What cruel and unusual punishment are kids in America being subjected to?
We live in the only country in the world where a child can be sentenced to be in prison until they die. What's worse is that it's not even rare — more than 2,500 people who were sentenced as kids will spend the rest of their lives in prison.
Juwan is one of them. He was a skinny 16-year-old kid when he was arrested after he saw a companion kill a pizza deliveryman. The shooter was never convicted, but because Juwan was present and had a gun, he was sentenced to spend the rest of his life behind bars.
Without the possibility of parole, Juwan will never have a second chance for rehabilitation.
Just one year before Juwan was sentenced, the Supreme Court decided that mandatory juvenile life without parole was unconstitutional cruel and unusual punishment.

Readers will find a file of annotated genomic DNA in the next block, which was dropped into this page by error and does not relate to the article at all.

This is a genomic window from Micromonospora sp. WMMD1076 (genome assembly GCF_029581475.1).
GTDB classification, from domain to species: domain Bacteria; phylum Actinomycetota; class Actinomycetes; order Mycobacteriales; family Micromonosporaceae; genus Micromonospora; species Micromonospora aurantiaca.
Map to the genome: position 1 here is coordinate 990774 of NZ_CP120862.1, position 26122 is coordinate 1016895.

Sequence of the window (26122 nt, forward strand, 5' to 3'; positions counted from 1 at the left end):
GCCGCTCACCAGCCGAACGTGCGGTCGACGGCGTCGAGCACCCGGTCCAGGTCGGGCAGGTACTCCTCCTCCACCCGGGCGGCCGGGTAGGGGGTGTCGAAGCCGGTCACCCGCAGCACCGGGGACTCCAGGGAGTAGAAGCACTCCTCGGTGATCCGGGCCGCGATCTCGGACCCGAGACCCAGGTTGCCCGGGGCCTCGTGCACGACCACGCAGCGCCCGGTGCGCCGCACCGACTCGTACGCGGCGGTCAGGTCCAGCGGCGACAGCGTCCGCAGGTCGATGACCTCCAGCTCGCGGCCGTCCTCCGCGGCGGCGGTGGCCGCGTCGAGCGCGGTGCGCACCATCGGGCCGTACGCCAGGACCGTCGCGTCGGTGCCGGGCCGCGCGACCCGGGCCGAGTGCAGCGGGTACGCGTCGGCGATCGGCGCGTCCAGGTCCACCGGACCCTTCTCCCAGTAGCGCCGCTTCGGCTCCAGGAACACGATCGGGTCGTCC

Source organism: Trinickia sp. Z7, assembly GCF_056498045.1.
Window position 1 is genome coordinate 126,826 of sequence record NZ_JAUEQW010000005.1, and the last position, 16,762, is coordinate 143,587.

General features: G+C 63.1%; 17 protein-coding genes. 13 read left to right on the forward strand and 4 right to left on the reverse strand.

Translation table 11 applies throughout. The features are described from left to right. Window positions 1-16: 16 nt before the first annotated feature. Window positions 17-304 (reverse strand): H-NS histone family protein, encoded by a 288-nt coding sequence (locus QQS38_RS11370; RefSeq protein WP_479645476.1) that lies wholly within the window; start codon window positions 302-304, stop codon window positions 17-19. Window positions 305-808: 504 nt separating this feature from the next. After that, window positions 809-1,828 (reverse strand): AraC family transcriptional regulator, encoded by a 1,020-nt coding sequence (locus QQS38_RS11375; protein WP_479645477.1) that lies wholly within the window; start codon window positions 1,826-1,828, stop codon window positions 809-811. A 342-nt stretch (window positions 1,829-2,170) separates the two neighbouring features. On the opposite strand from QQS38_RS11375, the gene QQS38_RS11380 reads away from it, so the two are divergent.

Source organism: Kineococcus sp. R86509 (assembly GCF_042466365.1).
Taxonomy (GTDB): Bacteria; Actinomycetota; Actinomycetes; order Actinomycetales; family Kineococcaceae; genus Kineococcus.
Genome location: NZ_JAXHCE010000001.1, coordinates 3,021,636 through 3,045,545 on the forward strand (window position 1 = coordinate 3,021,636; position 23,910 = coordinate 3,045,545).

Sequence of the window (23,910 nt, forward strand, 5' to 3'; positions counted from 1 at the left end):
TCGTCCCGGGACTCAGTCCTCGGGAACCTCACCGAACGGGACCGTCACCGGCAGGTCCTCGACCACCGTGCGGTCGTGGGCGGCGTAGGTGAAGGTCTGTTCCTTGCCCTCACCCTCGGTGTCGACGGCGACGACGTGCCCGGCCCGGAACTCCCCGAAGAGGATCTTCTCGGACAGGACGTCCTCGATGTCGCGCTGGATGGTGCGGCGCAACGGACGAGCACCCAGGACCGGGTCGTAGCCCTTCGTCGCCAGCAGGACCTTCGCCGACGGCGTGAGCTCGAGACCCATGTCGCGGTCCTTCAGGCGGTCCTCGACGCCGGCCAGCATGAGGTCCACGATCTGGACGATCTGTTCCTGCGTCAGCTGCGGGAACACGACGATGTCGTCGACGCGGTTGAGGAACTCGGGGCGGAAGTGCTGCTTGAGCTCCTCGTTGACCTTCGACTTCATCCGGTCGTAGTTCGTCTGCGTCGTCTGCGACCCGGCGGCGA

The problem is — the decision left gaping loopholes and didn't ban the sentence outright, meaning that Juwan and other children became victims of poor timing and inadequate policy implementation. While six states have moved to ban the practice, this barbaric punishment is still perfectly legal in 44 states.
But the Department of Justice has the power to close some of these loopholes and set the standard on the federal level. By providing policy guidelines for U.S. attorneys, the DOJ can ensure that judges are empowered to use discretion and give appropriate sentences based on unique circumstances.
Attorney General Eric Holder has already endorsed proposals that limit life without parole sentences for non-violent drug offenders. If he hears from thousands of us who support criminal justice reform, he can provide the tools needed to limit juvenile life without parole sentences.
It's time that we give kids like Juwan a second chance at life.